Writing and Critical Inquiry (WCI) emphasizes intensive practice in academic writing as well as writing in other rhetorical contexts. In all sections of WCI, students are required to complete three major writing assignments. Below, you will find information on the three formal writing assignments and other course requirements. The specific format, length, and subject for the assignments will vary according to instructor.
Three Major Writing Requirements
1. Writing to explore or inquire into one’s experience of a problem, idea, concept, question, or issue.
For this writing assignment, students will write about a specific subject in terms of their own experiences. The goal is for students to arrive at a greater understanding of the subject through the process of reflecting and writing about it. Main question: What is my experience of this issue?
2. Writing to analyze a text, idea, experience, event, or phenomenon for an academic audience.
For this writing assignment, students will examine what others have written about a subject or topic explored in the course. Students will consider issues of authorship, purpose, audience, and context and how these issues affect the way readers understand an author’s message. Main question: What have others written about this issue?
3. Writing to participate in a conversation about a relevant question or problem.
Through this writing assignment, students will learn how to engage in an academic conversation about a subject explored in the course. Students will identify authors and texts that have offered ideas and raised questions about a topic related to the subject, and they will examine their own ideas and questions about this topic and add their own voice and perspective to this ongoing conversation. Main question: What can I contribute to the conversations about this issue?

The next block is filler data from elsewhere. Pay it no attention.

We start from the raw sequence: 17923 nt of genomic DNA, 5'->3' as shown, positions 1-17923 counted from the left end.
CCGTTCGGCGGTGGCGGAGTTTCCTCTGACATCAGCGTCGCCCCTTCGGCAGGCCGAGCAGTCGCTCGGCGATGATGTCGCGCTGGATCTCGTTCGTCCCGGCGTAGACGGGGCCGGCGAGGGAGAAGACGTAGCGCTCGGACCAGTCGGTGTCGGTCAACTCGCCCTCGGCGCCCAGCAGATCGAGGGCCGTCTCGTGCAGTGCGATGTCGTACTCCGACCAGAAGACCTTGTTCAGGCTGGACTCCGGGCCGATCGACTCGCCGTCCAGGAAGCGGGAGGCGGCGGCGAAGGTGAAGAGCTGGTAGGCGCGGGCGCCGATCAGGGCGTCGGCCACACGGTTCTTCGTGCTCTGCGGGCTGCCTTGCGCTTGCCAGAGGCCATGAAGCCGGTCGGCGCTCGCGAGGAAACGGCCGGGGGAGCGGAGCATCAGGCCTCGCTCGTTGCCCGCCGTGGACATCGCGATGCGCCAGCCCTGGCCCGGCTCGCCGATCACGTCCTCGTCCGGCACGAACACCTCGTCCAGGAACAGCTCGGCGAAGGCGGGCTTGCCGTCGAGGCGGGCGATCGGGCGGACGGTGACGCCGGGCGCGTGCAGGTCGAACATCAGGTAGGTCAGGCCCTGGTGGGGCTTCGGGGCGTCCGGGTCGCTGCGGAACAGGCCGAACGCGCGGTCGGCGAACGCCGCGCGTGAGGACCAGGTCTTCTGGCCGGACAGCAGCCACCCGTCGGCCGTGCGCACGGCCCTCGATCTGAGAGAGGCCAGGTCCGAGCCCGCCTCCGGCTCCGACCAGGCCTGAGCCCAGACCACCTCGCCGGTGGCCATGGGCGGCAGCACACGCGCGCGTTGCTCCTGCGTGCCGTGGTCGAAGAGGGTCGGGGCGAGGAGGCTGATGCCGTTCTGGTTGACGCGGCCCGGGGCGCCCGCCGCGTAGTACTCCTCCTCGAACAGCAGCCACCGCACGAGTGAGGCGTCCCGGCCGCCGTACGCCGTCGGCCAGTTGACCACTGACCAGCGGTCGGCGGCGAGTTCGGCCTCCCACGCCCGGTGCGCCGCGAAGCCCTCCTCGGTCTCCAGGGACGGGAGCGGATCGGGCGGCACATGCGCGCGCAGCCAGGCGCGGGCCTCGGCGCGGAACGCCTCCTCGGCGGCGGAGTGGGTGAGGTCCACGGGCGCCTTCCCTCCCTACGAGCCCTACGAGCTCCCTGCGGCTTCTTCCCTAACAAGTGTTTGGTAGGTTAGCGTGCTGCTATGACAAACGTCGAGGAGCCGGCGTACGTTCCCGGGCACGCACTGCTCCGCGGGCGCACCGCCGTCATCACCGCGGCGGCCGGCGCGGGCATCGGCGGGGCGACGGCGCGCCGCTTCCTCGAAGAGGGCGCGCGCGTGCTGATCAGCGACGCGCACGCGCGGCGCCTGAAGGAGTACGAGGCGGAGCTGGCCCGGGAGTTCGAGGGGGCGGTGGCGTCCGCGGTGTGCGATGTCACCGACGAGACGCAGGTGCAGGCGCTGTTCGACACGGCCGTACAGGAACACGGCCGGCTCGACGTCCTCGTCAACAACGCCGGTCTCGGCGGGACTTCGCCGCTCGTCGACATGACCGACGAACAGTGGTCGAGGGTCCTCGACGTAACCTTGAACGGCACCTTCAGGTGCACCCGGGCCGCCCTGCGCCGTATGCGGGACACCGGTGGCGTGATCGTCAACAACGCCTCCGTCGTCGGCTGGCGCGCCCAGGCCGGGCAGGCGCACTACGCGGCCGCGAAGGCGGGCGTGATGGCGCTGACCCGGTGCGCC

Collaborative Group Project
The collaborative project is intended to be a vehicle for students’ critical reflection on their experiences in this course as writers, readers, thinkers, and researchers. The focus of the project will be on what the students learned about writing and critical inquiry and how their learning might apply to their intellectual work across the university curriculum and beyond. The project will culminate in a presentation to the class related to writing as a process of academic inquiry. These presentations, which can take a variety of forms and incorporate various media, represent a collaborative inquiry into the nature of writing in general and into specific aspects of writing that students explore. This project includes both a written component and an oral presentation.
This course involves required readings of various kinds, which may include peer-reviewed scholarly articles, essays, fiction, online postings, reports, and multimedia texts. Reading assignments are designed to give students the opportunity to analyze the various rhetorical choices writers make and to provoke critical thinking and response.
Students will be required to engage in research, which includes finding, evaluating, and using appropriate source materials located through various research tools, including scholarly databases. Students will also learn how to properly integrate and cite their research in formats such as MLA and APA styles.
Students are expected to participate in various small- and large-group discussions and make a formal oral presentation as part of the final collaborative group project. Other presentations and oral communication requirements may be assigned by individual instructors.
Because WCI is inherently collaborative and interactive, all sections of the course have strict attendance policies. Failure to attend class can undermine a student's ability to achieve the goals of the course. Students should expect to attend all class meetings and should make sure they are familiar with their instructor's attendance policy.